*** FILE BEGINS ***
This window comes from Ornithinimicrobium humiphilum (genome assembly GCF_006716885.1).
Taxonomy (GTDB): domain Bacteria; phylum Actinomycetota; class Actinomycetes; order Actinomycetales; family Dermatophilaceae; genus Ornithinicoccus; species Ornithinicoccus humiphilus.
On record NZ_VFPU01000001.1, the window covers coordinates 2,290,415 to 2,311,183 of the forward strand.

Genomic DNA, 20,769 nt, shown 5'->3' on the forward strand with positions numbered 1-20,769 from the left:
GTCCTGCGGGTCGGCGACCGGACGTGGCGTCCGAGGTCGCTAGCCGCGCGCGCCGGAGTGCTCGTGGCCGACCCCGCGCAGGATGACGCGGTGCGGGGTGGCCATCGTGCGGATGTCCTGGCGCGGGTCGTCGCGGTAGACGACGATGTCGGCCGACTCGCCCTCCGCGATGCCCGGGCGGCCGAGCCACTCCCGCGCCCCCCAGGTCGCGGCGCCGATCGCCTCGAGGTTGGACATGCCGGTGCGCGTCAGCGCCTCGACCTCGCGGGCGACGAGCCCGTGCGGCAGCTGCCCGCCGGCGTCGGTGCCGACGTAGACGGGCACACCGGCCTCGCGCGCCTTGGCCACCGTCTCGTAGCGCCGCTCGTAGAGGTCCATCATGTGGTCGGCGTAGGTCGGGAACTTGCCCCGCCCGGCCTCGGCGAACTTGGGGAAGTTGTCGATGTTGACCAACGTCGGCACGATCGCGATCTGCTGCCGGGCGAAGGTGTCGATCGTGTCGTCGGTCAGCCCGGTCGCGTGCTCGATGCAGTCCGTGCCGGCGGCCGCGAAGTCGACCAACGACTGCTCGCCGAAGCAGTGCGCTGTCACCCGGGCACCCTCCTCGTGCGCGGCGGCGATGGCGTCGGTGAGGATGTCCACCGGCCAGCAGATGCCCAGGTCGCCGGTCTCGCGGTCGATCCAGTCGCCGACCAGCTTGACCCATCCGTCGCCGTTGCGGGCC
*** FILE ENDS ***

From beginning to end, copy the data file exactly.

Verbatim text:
This window comes from Ornithinimicrobium humiphilum (genome assembly GCF_006716885.1).
Taxonomy (GTDB): domain Bacteria; phylum Actinomycetota; class Actinomycetes; order Actinomycetales; family Dermatophilaceae; genus Ornithinicoccus; species Ornithinicoccus humiphilus.
On record NZ_VFPU01000001.1, the window covers coordinates 2,290,415 to 2,311,183 of the forward strand.

Genomic DNA, 20,769 nt, shown 5'->3' on the forward strand with positions numbered 1-20,769 from the left:
GTCCTGCGGGTCGGCGACCGGACGTGGCGTCCGAGGTCGCTAGCCGCGCGCGCCGGAGTGCTCGTGGCCGACCCCGCGCAGGATGACGCGGTGCGGGGTGGCCATCGTGCGGATGTCCTGGCGCGGGTCGTCGCGGTAGACGACGATGTCGGCCGACTCGCCCTCCGCGATGCCCGGGCGGCCGAGCCACTCCCGCGCCCCCCAGGTCGCGGCGCCGATCGCCTCGAGGTTGGACATGCCGGTGCGCGTCAGCGCCTCGACCTCGCGGGCGACGAGCCCGTGCGGCAGCTGCCCGCCGGCGTCGGTGCCGACGTAGACGGGCACACCGGCCTCGCGCGCCTTGGCCACCGTCTCGTAGCGCCGCTCGTAGAGGTCCATCATGTGGTCGGCGTAGGTCGGGAACTTGCCCCGCCCGGCCTCGGCGAACTTGGGGAAGTTGTCGATGTTGACCAACGTCGGCACGATCGCGATCTGCTGCCGGGCGAAGGTGTCGATCGTGTCGTCGGTCAGCCCGGTCGCGTGCTCGATGCAGTCCGTGCCGGCGGCCGCGAAGTCGACCAACGACTGCTCGCCGAAGCAGTGCGCTGTCACCCGGGCACCCTCCTCGTGCGCGGCGGCGATGGCGTCGGTGAGGATGTCCACCGGCCAGCAGATGCCCAGGTCGCCGGTCTCGCGGTCGATCCAGTCGCCGACCAGCTTGACCCATCCGTCGCCGTTGCGGGCC